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Penny Arcade, T. Hunt, and Rape Jokes

I want to preface this post by saying everyone messes up.  We all say things without thinking.  We say things that are hurtful, offensive, or just plain stupid.  To me, what’s important is what happens next.  Do we try to listen and understand and decide whether or not to be more mindful in the future?  Do we get defensive?  Do we go on the attack?

Last week, Tarol Hunt (creator of the Goblins webcomic) posted on Twitter:

I’ve gotten laid before, but I’ve never gotten laid using only the power of hypnosis. But one day I will. Oh yes, I will.

As most anyone could have predicted, there was backlash to the idea — even in jest – that gosh, wouldn’t it be nice to have sex without having to worry about that silly old consent business?  Because a disgusting number of people genuinely believe consent is nothing but an obstacle to be overcome by any means necessary.

Hunt followed up by explaining how it was just a joke, and you can’t really hypnotize someone to force them to have sex against their will.  Also, “…hypnosis + sex = rape. This is true in the same way that killing NPCs in WoW = murder.

My clueless.  Let me show you it.

The thing is, pretty much everyone got that this was meant as a joke.  I don’t think anyone believed Hunt was seriously planning to become a hypnorapist.  The fact that it’s a joke isn’t the point.

From what I can tell, he did start listening and trying to understand.  He apologized to anyone he offended in a blog post a few days later, and acknowledged that he was being insensitive.  But he also kept up the defensive “no person on the planet has ever been forced into sex via hypnosis” bit, and brought up questions like why his hypnosis joke was triggering but not the rapist character from his comic?  (Answer: the rapist character doesn’t make rape into a joke, or feed into the attitude that consent is an irksome obstacle to be overcome.)

His second blog post suggests, to me, that he’s working on it.  He’s still stumbling, but I think he’s trying to listen and understand.

Penny Arcade posted a comic last August in which they referenced slaves “being raped to sleep by Dickwolves.”  Once again, there was backlash.  Once again, the immediate response was, “It’s just a joke,” with an added helping of “You’re stupid to be offended” as seen in their follow-up comic: It’s possible you read our cartoon and became a rapist as a direct result…

They didn’t get it.  Unlike Hunt, Penny Arcade had zero interest in understanding why people were upset.  Instead, they promptly turned around and began selling Dickwolves T-shirts and pennants.  Essentially, they declared open season on those who felt offended by humor about rape, and their supporters gleefully jumped into the fray.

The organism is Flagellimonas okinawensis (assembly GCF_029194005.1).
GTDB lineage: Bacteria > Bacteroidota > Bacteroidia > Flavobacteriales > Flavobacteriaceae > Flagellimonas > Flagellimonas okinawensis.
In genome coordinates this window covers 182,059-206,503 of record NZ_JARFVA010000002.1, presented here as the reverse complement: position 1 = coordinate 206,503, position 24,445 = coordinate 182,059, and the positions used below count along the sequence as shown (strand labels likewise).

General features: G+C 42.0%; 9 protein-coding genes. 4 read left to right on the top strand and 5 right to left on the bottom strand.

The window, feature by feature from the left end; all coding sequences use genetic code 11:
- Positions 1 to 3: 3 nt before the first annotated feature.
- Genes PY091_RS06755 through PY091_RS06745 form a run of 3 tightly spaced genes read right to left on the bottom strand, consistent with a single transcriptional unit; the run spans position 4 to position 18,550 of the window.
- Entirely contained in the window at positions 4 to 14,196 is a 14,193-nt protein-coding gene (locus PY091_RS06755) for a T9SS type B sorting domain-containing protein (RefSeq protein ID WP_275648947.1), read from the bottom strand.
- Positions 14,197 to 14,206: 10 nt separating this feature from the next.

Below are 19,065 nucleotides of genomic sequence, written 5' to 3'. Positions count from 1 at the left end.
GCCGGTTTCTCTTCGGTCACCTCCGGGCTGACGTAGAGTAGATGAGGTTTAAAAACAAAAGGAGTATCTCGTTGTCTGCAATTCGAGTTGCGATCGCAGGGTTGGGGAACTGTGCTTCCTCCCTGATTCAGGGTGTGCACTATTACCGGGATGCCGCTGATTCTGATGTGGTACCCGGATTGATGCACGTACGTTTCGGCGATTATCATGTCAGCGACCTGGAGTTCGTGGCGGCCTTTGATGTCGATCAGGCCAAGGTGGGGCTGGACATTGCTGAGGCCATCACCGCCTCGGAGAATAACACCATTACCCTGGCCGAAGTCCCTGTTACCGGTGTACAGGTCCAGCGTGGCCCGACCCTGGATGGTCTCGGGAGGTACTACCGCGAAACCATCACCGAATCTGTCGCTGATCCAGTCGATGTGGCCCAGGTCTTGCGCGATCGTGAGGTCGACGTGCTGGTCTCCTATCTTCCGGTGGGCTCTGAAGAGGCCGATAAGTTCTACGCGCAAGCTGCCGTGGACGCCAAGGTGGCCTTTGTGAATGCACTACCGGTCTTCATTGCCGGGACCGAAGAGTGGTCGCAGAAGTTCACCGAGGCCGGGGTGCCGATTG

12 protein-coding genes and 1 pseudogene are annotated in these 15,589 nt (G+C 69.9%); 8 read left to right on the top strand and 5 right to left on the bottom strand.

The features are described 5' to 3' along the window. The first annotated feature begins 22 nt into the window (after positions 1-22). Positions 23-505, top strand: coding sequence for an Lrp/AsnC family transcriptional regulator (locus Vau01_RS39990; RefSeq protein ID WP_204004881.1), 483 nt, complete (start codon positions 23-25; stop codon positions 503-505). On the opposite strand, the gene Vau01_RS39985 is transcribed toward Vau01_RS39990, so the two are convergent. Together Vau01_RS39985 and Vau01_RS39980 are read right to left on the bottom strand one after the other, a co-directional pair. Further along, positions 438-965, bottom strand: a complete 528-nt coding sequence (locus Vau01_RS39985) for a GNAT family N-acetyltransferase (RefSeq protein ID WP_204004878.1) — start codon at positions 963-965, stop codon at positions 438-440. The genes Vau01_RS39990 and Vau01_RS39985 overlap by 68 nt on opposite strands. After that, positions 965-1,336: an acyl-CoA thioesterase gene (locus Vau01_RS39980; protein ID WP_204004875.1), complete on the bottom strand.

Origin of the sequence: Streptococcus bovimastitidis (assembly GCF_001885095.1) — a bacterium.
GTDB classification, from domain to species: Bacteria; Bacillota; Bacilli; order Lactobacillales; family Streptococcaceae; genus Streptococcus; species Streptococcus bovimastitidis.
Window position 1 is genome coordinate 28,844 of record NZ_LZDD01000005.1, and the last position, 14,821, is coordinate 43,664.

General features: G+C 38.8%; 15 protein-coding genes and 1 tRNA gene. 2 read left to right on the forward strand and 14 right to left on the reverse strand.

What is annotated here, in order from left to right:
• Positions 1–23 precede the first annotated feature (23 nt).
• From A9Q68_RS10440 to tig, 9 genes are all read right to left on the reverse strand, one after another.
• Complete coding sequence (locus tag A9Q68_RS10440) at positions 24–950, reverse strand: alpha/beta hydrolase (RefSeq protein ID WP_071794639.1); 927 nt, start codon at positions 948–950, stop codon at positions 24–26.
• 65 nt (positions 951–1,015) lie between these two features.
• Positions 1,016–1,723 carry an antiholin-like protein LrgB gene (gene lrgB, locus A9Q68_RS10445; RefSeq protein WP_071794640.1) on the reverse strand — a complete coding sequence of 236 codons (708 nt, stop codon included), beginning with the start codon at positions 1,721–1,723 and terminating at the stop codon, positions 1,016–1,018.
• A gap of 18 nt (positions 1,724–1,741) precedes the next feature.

Folks like TeamRape on Twitter were upset that the mean people were trying to censor Penny Arcade’s Freedom of Speech.  (A PA blog post notes that this is bullshit.  “[S]he is not censoring us, she has not stripped away our freedom of speech.”)  DickWolvington (account now deleted) attacked rape survivors, demanding proof they were really raped.  PA continued to make a joke of it all, on Twitter and elsewhere.  There’s more.  Timeline here if you’re interested.

I don’t believe PA intended to offend or hurt anyone with the original comic.  But once people began saying, “Hey, this isn’t cool,” PA’s response was a big old “Fuck you.”  Having been told that people were upset by the comic, PA deliberately set out to do it again.

Everyone messes up.  Everyone, sooner or later, says something that offends another person.  When that happens, you have choices.  You can assume that person is an idiot who just likes being offended, and mock them for it.  Or you can try to listen and understand why this person took offense.  Maybe you’ll agree with them, maybe you won’t.

Personally, I find Hunt’s “joke” more distasteful than PA’s original comic.  But PA’s response has been despicable, ignorant, and deliberately hurtful.

If you’re talking about rape, even as a joke, and someone confronts you about it, you might consider:

To Penny Arcade, I say no, your comic did not magically transform readers into rapists.  But your actions did encourage people to mock and disbelieve rape survivors.  You encouraged people to joke about rape, about the concerns of people who have been raped and people fighting to end it.  You belittled people who are damn tired of rape being treated as nothing but a joke.